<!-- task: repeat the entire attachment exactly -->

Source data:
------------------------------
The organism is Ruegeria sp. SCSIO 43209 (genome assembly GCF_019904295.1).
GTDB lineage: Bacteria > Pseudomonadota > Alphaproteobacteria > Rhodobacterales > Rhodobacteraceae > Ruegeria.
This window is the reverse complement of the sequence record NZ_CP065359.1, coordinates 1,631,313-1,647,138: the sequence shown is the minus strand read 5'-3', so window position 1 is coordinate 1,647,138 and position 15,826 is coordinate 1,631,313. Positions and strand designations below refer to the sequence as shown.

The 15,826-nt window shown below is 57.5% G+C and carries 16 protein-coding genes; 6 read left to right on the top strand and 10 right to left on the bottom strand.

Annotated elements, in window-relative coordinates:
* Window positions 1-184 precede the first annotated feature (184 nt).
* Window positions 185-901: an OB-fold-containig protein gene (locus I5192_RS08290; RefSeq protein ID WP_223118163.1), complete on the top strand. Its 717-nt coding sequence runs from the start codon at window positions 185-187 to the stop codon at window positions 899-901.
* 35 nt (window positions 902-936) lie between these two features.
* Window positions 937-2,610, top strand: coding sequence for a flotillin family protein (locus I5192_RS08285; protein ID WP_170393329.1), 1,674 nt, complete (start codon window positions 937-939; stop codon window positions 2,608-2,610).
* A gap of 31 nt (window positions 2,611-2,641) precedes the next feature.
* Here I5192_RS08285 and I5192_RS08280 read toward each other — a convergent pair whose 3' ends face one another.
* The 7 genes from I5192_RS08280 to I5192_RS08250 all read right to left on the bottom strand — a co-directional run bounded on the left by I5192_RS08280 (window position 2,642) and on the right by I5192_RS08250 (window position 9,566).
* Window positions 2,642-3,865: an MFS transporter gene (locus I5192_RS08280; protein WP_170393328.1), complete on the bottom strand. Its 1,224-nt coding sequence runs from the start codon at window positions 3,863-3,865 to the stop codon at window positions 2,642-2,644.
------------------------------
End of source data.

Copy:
The organism is Ruegeria sp. SCSIO 43209 (genome assembly GCF_019904295.1).
GTDB lineage: Bacteria > Pseudomonadota > Alphaproteobacteria > Rhodobacterales > Rhodobacteraceae > Ruegeria.
This window is the reverse complement of the sequence record NZ_CP065359.1, coordinates 1,631,313-1,647,138: the sequence shown is the minus strand read 5'-3', so window position 1 is coordinate 1,647,138 and position 15,826 is coordinate 1,631,313. Positions and strand designations below refer to the sequence as shown.

The 15,826-nt window shown below is 57.5% G+C and carries 16 protein-coding genes; 6 read left to right on the top strand and 10 right to left on the bottom strand.

Annotated elements, in window-relative coordinates:
* Window positions 1-184 precede the first annotated feature (184 nt).
* Window positions 185-901: an OB-fold-containig protein gene (locus I5192_RS08290; RefSeq protein ID WP_223118163.1), complete on the top strand. Its 717-nt coding sequence runs from the start codon at window positions 185-187 to the stop codon at window positions 899-901.
* 35 nt (window positions 902-936) lie between these two features.
* Window positions 937-2,610, top strand: coding sequence for a flotillin family protein (locus I5192_RS08285; protein ID WP_170393329.1), 1,674 nt, complete (start codon window positions 937-939; stop codon window positions 2,608-2,610).
* A gap of 31 nt (window positions 2,611-2,641) precedes the next feature.
* Here I5192_RS08285 and I5192_RS08280 read toward each other — a convergent pair whose 3' ends face one another.
* The 7 genes from I5192_RS08280 to I5192_RS08250 all read right to left on the bottom strand — a co-directional run bounded on the left by I5192_RS08280 (window position 2,642) and on the right by I5192_RS08250 (window position 9,566).
* Window positions 2,642-3,865: an MFS transporter gene (locus I5192_RS08280; protein WP_170393328.1), complete on the bottom strand. Its 1,224-nt coding sequence runs from the start codon at window positions 3,863-3,865 to the stop codon at window positions 2,642-2,644.